Despite recently retiring the Jethro Tull brand, British baritone singer-flutist Ian Anderson has conjured his onetime band's namesake - an 18th-century English inventor-agriculturalist who modernized farming - for something new, pretentious, yet weirdly winning, in Jethro Tull: The Rock Opera.

Playing Saturday at the Academy of Music, this wasn't a reunion of Anderson's progressive-blues band, wasn't a theater piece, and wasn't some historically based lesson plan on tilling and seeding the land. The overall text of the new program - meant to flesh out Tull hits and original Opera Anderson bits - concentrated itself in an imagined present-day dialogue: What if the real-life Jethro Tull were working now?

This might not seem like every rock fan's fantasy of a weekend excursion. There were Spinal Tap-ish moments like the horror rock-ist "Fruits of Frankenfield." Then again, Anderson aficionados have forever watched their longtime hero wear codpieces and tell long, literarily lyrical, interrelated stories, such as those that fill conceptual LPs like Minstrel in the Gallery. What's one more night with plant-based rock songs and flutes?

Backed by a screen loaded with fast-moving landscapes and GMO-related graphics, Anderson and his quartet (highest marks to thick-as-a-brick organist John O'Hara) interacted with filmed singer-characters portraying young Tull and a damsel of the woods, who turned into a woman in a pantsuit (is this what the city does to a lass?) in the opera's second act. That interaction was surprisingly seamless, even when Anderson duetted with Unnur Birna Björnsdóttir on the sweeping ballad "With You There to Help Me" or (with Ryan O'Donnell) crunching, dramatic Tull classics like "Aqualung."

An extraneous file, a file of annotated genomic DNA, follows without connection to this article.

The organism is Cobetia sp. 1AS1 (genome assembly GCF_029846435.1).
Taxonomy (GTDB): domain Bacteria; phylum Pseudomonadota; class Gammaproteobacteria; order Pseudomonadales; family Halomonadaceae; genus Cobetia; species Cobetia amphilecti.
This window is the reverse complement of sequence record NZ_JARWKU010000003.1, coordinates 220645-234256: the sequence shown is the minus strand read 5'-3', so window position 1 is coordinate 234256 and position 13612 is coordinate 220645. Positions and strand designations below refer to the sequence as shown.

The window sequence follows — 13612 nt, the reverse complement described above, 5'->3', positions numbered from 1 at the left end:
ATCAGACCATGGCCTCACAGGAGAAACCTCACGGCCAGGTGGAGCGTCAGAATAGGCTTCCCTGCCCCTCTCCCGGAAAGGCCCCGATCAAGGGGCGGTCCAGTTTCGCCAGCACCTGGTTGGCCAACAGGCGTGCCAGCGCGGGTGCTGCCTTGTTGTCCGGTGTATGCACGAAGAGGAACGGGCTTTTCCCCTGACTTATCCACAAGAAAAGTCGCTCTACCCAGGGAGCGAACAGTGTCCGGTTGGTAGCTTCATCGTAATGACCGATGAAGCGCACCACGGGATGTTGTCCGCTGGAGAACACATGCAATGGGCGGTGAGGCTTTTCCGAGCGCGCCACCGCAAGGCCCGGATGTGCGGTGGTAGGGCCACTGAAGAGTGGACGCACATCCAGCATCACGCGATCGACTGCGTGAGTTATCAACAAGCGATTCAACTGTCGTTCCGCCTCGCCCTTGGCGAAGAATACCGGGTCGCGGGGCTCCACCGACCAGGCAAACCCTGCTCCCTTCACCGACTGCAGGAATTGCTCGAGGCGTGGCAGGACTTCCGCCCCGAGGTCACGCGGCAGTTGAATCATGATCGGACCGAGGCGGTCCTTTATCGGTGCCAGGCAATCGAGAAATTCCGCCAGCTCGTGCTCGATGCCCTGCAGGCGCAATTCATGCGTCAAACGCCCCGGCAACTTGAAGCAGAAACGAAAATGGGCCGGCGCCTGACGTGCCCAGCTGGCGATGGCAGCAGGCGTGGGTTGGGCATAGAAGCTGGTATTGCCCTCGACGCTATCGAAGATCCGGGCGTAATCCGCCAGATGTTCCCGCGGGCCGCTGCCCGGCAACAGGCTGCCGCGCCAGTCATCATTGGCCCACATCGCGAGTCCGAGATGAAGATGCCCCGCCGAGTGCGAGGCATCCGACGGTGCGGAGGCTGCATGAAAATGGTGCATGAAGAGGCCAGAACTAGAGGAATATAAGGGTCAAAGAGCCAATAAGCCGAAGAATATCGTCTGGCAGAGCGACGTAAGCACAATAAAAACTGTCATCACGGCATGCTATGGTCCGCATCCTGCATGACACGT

On hits such as that, the sensuously breezy-blue "Living in the Past," and the hard syncopated "Locomotive Breath," Anderson's rich baritone cracked when approaching breathier moments and highest-highs. Luckily, he didn't hide the stress, but rather pointed upward as though to signify the familiar sound audiences might've expected; or he just hit the flute and crafted lilting curlicues of tooty jazz. The pixieish "Songs From the Woods" found its voice, literally and figuratively, in the backing of his band's boyish vocal chorale. In other cases, Anderson doubled down on the deeper end of his voice for the familiar ground-dragging grumble of "Jack-in-the-Green" and its acoustic strum. Either way, when Anderson's voice warmed - whether it was the through-the-glen groovy "Requiem and Fugue" or the barbed "Farm on the Freeway" - his vocals were as saucy and rounded as his flute's flighty low tones.